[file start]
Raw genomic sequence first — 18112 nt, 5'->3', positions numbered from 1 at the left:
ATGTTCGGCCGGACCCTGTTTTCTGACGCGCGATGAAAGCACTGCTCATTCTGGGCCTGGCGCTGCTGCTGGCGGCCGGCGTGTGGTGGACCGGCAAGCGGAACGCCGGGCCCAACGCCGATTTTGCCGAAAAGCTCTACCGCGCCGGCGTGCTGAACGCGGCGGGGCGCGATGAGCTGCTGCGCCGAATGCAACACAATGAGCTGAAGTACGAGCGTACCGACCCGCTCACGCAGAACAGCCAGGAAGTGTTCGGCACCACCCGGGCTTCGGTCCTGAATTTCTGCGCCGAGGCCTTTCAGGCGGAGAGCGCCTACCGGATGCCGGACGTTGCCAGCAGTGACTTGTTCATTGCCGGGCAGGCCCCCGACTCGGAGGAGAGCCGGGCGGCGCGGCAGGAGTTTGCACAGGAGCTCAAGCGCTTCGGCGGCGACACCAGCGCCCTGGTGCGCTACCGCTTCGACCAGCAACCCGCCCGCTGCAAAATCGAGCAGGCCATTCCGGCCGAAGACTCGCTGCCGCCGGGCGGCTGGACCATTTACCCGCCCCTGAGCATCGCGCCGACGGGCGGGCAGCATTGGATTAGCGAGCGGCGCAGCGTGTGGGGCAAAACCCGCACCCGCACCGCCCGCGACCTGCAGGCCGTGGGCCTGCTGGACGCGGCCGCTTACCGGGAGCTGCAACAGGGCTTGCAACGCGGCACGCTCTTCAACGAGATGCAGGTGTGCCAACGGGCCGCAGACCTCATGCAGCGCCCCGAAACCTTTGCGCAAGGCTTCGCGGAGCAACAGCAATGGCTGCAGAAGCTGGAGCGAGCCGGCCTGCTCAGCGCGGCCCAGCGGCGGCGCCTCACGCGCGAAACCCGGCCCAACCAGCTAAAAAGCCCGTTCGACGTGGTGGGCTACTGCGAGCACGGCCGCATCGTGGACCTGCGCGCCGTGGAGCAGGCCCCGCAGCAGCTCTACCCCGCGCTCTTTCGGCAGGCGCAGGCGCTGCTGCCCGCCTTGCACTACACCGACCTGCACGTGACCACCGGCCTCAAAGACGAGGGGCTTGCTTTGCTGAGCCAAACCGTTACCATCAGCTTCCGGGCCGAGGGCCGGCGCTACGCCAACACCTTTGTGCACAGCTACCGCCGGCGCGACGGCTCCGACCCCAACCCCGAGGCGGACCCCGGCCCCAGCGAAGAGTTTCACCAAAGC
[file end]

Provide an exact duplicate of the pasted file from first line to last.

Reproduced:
Raw genomic sequence first — 18112 nt, 5'->3', positions numbered from 1 at the left:
ATGTTCGGCCGGACCCTGTTTTCTGACGCGCGATGAAAGCACTGCTCATTCTGGGCCTGGCGCTGCTGCTGGCGGCCGGCGTGTGGTGGACCGGCAAGCGGAACGCCGGGCCCAACGCCGATTTTGCCGAAAAGCTCTACCGCGCCGGCGTGCTGAACGCGGCGGGGCGCGATGAGCTGCTGCGCCGAATGCAACACAATGAGCTGAAGTACGAGCGTACCGACCCGCTCACGCAGAACAGCCAGGAAGTGTTCGGCACCACCCGGGCTTCGGTCCTGAATTTCTGCGCCGAGGCCTTTCAGGCGGAGAGCGCCTACCGGATGCCGGACGTTGCCAGCAGTGACTTGTTCATTGCCGGGCAGGCCCCCGACTCGGAGGAGAGCCGGGCGGCGCGGCAGGAGTTTGCACAGGAGCTCAAGCGCTTCGGCGGCGACACCAGCGCCCTGGTGCGCTACCGCTTCGACCAGCAACCCGCCCGCTGCAAAATCGAGCAGGCCATTCCGGCCGAAGACTCGCTGCCGCCGGGCGGCTGGACCATTTACCCGCCCCTGAGCATCGCGCCGACGGGCGGGCAGCATTGGATTAGCGAGCGGCGCAGCGTGTGGGGCAAAACCCGCACCCGCACCGCCCGCGACCTGCAGGCCGTGGGCCTGCTGGACGCGGCCGCTTACCGGGAGCTGCAACAGGGCTTGCAACGCGGCACGCTCTTCAACGAGATGCAGGTGTGCCAACGGGCCGCAGACCTCATGCAGCGCCCCGAAACCTTTGCGCAAGGCTTCGCGGAGCAACAGCAATGGCTGCAGAAGCTGGAGCGAGCCGGCCTGCTCAGCGCGGCCCAGCGGCGGCGCCTCACGCGCGAAACCCGGCCCAACCAGCTAAAAAGCCCGTTCGACGTGGTGGGCTACTGCGAGCACGGCCGCATCGTGGACCTGCGCGCCGTGGAGCAGGCCCCGCAGCAGCTCTACCCCGCGCTCTTTCGGCAGGCGCAGGCGCTGCTGCCCGCCTTGCACTACACCGACCTGCACGTGACCACCGGCCTCAAAGACGAGGGGCTTGCTTTGCTGAGCCAAACCGTTACCATCAGCTTCCGGGCCGAGGGCCGGCGCTACGCCAACACCTTTGTGCACAGCTACCGCCGGCGCGACGGCTCCGACCCCAACCCCGAGGCGGACCCCGGCCCCAGCGAAGAGTTTCACCAAAGC